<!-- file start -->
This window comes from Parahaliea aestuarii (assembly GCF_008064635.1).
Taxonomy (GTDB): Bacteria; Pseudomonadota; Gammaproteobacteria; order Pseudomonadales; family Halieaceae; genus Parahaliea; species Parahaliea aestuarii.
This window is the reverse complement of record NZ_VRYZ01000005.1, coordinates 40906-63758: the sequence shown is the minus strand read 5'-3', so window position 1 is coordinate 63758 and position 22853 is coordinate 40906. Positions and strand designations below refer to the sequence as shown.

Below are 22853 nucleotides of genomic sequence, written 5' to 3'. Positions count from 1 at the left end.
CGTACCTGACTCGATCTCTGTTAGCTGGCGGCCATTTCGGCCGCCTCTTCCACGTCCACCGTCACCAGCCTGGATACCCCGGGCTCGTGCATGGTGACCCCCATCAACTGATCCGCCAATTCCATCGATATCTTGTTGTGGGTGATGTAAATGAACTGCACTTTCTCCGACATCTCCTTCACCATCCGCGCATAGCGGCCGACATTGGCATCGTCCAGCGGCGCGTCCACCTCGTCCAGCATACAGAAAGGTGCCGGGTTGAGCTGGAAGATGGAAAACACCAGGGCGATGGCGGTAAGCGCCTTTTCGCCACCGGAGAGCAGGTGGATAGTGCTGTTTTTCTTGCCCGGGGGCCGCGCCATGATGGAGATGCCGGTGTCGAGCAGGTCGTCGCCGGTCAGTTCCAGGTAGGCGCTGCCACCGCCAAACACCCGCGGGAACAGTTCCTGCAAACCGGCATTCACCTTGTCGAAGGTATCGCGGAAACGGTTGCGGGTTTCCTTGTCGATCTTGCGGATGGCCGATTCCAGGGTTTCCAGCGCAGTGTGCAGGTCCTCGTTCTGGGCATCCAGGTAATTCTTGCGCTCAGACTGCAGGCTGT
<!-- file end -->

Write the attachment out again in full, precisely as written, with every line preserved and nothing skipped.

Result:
This window comes from Parahaliea aestuarii (assembly GCF_008064635.1).
Taxonomy (GTDB): Bacteria; Pseudomonadota; Gammaproteobacteria; order Pseudomonadales; family Halieaceae; genus Parahaliea; species Parahaliea aestuarii.
This window is the reverse complement of record NZ_VRYZ01000005.1, coordinates 40906-63758: the sequence shown is the minus strand read 5'-3', so window position 1 is coordinate 63758 and position 22853 is coordinate 40906. Positions and strand designations below refer to the sequence as shown.

Below are 22853 nucleotides of genomic sequence, written 5' to 3'. Positions count from 1 at the left end.
CGTACCTGACTCGATCTCTGTTAGCTGGCGGCCATTTCGGCCGCCTCTTCCACGTCCACCGTCACCAGCCTGGATACCCCGGGCTCGTGCATGGTGACCCCCATCAACTGATCCGCCAATTCCATCGATATCTTGTTGTGGGTGATGTAAATGAACTGCACTTTCTCCGACATCTCCTTCACCATCCGCGCATAGCGGCCGACATTGGCATCGTCCAGCGGCGCGTCCACCTCGTCCAGCATACAGAAAGGTGCCGGGTTGAGCTGGAAGATGGAAAACACCAGGGCGATGGCGGTAAGCGCCTTTTCGCCACCGGAGAGCAGGTGGATAGTGCTGTTTTTCTTGCCCGGGGGCCGCGCCATGATGGAGATGCCGGTGTCGAGCAGGTCGTCGCCGGTCAGTTCCAGGTAGGCGCTGCCACCGCCAAACACCCGCGGGAACAGTTCCTGCAAACCGGCATTCACCTTGTCGAAGGTATCGCGGAAACGGTTGCGGGTTTCCTTGTCGATCTTGCGGATGGCCGATTCCAGGGTTTCCAGCGCAGTGTGCAGGTCCTCGTTCTGGGCATCCAGGTAATTCTTGCGCTCAGACTGCAGGCTGT